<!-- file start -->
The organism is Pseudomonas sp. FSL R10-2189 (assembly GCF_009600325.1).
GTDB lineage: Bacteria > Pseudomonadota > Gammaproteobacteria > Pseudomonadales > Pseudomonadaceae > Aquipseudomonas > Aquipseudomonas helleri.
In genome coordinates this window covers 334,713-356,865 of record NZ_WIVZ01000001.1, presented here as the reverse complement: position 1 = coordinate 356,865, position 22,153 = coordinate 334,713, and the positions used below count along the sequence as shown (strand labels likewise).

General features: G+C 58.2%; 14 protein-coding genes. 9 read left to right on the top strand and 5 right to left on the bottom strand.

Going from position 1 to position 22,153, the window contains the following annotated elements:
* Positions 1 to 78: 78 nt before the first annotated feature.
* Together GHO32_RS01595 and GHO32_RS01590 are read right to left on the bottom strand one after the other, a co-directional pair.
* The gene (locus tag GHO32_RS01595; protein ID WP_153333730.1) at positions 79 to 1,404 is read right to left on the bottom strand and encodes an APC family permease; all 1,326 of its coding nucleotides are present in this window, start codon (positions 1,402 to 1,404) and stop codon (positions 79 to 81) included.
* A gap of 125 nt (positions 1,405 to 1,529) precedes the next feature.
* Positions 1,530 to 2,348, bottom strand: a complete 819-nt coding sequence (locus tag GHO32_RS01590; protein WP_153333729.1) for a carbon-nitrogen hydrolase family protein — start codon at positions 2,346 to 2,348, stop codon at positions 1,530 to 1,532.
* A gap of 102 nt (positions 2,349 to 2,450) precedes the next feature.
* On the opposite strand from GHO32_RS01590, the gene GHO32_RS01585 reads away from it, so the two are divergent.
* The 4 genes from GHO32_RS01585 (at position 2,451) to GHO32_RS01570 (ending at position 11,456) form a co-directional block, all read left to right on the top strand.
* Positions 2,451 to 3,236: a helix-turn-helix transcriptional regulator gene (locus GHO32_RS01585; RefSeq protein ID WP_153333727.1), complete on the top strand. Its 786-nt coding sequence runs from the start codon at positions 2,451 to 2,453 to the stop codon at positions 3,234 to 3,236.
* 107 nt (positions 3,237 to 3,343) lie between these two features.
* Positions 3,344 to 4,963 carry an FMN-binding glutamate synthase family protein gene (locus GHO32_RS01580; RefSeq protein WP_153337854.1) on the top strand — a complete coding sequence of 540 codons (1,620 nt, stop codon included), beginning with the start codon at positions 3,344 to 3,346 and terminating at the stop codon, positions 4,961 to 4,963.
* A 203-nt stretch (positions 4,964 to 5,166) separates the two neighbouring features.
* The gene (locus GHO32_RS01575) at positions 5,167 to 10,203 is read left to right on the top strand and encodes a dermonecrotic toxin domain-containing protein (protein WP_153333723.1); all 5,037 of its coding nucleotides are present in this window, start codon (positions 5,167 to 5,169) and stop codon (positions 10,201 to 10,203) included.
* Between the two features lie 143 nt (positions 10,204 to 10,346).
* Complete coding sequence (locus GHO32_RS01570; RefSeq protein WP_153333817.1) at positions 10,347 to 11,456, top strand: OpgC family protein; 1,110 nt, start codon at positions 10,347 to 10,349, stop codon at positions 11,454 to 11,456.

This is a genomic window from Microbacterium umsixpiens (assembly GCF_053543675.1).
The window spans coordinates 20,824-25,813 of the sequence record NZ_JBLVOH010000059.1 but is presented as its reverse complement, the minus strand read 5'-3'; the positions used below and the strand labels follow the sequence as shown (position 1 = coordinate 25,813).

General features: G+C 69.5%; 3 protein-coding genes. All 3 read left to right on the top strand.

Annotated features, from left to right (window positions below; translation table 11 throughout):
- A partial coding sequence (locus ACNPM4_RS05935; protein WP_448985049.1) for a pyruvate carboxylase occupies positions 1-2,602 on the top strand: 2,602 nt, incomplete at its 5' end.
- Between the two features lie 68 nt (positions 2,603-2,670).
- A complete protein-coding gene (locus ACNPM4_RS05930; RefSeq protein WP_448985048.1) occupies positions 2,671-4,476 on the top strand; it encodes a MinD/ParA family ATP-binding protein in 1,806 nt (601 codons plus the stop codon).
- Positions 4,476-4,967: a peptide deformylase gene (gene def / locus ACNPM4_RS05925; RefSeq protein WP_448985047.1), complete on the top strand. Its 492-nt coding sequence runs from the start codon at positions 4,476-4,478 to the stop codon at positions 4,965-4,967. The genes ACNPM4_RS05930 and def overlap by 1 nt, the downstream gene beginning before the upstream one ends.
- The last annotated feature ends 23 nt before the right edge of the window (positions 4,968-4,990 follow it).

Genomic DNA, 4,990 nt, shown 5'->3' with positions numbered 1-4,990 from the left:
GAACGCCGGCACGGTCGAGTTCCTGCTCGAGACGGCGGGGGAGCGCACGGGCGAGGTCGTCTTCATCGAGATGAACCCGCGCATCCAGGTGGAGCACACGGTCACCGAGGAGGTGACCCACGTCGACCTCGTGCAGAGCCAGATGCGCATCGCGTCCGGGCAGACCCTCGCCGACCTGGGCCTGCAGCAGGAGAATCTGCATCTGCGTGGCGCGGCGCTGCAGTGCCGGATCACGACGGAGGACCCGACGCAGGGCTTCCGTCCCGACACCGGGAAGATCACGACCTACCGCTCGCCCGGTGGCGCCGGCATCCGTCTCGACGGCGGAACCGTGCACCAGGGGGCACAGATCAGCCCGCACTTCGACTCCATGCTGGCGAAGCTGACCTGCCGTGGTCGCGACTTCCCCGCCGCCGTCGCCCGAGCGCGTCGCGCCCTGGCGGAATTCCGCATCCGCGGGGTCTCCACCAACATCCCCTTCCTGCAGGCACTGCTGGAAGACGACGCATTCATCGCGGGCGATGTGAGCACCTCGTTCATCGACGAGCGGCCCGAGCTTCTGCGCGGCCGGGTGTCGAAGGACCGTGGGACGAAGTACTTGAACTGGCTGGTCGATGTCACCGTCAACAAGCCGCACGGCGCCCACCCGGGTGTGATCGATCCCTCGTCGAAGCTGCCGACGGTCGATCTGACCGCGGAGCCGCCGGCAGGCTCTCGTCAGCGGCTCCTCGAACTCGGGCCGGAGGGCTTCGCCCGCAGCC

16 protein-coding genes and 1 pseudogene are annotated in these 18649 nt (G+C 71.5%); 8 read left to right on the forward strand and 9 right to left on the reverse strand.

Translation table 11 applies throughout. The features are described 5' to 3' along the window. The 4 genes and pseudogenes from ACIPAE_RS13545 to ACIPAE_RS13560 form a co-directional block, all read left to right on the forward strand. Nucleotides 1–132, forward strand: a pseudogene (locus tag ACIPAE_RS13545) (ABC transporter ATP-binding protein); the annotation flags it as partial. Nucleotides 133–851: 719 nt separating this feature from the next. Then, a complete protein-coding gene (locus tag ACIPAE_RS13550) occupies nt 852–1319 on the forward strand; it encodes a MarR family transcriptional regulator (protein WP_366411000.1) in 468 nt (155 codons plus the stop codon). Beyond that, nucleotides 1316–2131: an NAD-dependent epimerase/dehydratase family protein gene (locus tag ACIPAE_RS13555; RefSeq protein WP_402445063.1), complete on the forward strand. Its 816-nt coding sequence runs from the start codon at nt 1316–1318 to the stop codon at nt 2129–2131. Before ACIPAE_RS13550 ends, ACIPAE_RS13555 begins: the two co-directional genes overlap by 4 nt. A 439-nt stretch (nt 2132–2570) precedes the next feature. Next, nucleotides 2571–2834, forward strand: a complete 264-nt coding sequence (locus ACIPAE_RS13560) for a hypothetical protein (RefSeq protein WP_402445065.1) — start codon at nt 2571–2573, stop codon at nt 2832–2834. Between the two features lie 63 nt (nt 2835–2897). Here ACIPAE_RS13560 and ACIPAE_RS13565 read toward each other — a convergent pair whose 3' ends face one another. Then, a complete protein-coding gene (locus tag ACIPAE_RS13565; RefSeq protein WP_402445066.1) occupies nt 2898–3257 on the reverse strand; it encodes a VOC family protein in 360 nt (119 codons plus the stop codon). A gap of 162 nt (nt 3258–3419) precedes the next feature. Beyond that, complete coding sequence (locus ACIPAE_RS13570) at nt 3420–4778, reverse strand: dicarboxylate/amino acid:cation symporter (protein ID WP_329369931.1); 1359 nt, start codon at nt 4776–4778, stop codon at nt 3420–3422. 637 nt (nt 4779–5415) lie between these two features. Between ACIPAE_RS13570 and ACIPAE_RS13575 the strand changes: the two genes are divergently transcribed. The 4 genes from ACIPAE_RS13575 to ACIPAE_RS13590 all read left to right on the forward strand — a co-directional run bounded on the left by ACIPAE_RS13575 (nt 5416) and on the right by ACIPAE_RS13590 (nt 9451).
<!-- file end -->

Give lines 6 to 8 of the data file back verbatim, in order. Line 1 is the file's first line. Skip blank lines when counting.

* Positions 1 to 78: 78 nt before the first annotated feature.
* Together GHO32_RS01595 and GHO32_RS01590 are read right to left on the bottom strand one after the other, a co-directional pair.
* The gene (locus tag GHO32_RS01595; protein ID WP_153333730.1) at positions 79 to 1,404 is read right to left on the bottom strand and encodes an APC family permease; all 1,326 of its coding nucleotides are present in this window, start codon (positions 1,402 to 1,404) and stop codon (positions 79 to 81) included.